Dec 2021 Why would someone what to be involved with SBIR or STTR?
“The Small Business Innovation Research (SBIR) and Small Business Technology Transfer (STTR) programs are highly competitive programs that encourage domestic small businesses to engage in Federal Research/Research and Development (R/R&D) with the potential for commercialization.” (source www.sbir.gov) Clear as North Dakota’s Red River?
Why were these programs created? “SBIR and STTR enable small businesses to explore their technological potential and provide the incentive to profit from its commercialization. By including qualified small businesses in the nation’s R&D arena, high-tech innovation is stimulated, and the United States gains entrepreneurial spirit as it meets its specific research and development needs.”
Let’s start with the basics. As it states, these programs are targeted at our small businesses. The difference between the two programs is that STTR requires the small business to partner/collaborate with a U.S. non-profit research institution and focus on the transfer of technology from the Research Institution (Source https://www.sbir.gov/) There are other more subtle differences. Read more.
Like solicitations, both these programs are competitive. The applicant must submit a proposal; the proposals are evaluated; a contract is awarded, and deliverables met. Before you rush in, determine which program is best for your company. Understand your requirements, agencies involved, and topics that are being targeted by the agencies.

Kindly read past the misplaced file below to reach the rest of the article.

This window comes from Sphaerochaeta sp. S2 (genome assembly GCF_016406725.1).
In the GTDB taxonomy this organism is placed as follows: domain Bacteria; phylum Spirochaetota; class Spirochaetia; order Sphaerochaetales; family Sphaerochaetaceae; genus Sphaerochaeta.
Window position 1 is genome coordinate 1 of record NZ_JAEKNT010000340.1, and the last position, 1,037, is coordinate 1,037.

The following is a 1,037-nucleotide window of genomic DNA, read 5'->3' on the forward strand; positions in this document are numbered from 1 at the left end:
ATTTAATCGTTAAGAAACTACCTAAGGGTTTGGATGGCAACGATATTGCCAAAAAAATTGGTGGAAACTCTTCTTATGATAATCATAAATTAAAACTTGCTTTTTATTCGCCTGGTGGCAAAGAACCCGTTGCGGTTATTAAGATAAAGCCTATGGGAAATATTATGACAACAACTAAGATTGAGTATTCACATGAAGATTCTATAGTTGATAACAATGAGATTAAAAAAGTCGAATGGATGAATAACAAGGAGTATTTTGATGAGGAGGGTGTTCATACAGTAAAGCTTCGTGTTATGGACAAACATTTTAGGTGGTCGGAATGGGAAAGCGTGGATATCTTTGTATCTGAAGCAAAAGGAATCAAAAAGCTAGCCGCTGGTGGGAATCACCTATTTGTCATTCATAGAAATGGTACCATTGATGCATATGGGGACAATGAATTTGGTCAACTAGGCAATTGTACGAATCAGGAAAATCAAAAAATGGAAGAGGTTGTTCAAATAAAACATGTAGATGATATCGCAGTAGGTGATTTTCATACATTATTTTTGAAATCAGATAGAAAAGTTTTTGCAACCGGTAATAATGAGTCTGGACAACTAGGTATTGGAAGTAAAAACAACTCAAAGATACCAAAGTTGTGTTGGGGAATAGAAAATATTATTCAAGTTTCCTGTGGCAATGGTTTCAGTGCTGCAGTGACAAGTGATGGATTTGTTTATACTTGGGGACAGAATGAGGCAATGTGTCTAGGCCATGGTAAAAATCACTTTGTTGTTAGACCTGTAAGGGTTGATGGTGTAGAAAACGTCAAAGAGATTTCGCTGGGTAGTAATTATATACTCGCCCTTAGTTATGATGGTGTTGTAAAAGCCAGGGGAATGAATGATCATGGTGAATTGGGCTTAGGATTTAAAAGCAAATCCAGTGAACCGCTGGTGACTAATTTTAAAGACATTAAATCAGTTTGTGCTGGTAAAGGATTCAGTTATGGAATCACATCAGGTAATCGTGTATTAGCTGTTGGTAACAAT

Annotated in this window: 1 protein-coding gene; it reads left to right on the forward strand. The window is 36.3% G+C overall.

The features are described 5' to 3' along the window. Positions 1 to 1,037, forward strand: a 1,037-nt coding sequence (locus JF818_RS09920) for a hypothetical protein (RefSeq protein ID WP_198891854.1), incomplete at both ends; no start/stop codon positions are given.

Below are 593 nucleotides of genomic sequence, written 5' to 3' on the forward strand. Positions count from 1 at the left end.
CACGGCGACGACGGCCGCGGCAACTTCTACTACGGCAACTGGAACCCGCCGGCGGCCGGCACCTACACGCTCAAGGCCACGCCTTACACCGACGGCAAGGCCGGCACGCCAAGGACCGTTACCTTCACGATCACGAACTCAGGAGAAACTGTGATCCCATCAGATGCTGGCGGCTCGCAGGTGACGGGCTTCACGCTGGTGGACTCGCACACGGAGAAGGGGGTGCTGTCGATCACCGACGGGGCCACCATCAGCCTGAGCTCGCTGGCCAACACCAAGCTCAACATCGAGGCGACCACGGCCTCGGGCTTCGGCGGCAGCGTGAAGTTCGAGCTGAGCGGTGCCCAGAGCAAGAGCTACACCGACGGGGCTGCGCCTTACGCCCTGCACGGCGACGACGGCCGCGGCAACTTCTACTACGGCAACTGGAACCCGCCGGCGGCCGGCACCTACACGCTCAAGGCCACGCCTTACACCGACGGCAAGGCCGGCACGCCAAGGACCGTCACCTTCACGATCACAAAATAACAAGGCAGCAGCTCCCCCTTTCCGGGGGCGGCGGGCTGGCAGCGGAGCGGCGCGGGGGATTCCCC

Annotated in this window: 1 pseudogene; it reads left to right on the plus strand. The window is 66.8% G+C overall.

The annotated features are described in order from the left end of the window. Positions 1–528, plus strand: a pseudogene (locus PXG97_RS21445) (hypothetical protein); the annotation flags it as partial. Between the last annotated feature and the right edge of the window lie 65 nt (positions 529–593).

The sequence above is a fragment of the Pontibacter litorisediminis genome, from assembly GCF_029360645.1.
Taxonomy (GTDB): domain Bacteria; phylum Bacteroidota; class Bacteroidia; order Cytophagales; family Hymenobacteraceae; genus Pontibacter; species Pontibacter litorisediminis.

Interested in exploring the programs or finding resources, search no more.
- Defense Acquisition University (DAU) offers no-cost training about the programs.
- gov has a wealth of tutorials.
- Join SIBR or STTR events
- List of agency contacts
In both SBIR and STTR have three phases. Each phase had a time and deliverables; from SBIR.gov:
- Phase I. The objective of Phase I is to establish the technical merit, feasibility, and commercial potential of the proposed R/R&D efforts and to determine the quality of performance of the small business awardee organization before providing further Federal support in Phase II. SBIR/STTR Phase I awards are generally $50,000 – $250,000 for 6 months (SBIR) or 1 year (STTR).
- Phase II. The objective of Phase II is to continue the R/R&D efforts initiated in Phase I. Funding is based on the results achieved in Phase I and the scientific and technical merit and commercial potential of the project proposed in Phase II. Typically, only Phase I awardees are eligible for a Phase II award. SBIR/STTR Phase II awards are generally $750,000 for 2 years.
- Phase III. The objective of Phase III, where appropriate, is for the small business to pursue commercialization objectives resulting from the Phase I/II R/R&D activities. The SBIR/STTR programs do not fund Phase III. At some Federal agencies, Phase III may involve follow-on non-SBIR/STTR funded R&D or production contracts for products, processes, or services intended for use by the U.S. Government.
Remember to research before connecting with a contract office or submitting a proposal. Take time to educate yourself and understand the requirements.
As always, if you are not sure where to start or how to get organized, connect with the North Dakota Procurement Technical Assistance Center (ND PTAC). Our services are at no cost to businesses based in the state of North Dakota. Register to schedule an appointment. Additionally, take advantage of the many training opportunities and events listed on the ND PTAC website.
Not from North Dakota? Find your closest PTAC on the APTAC website and then click on your state.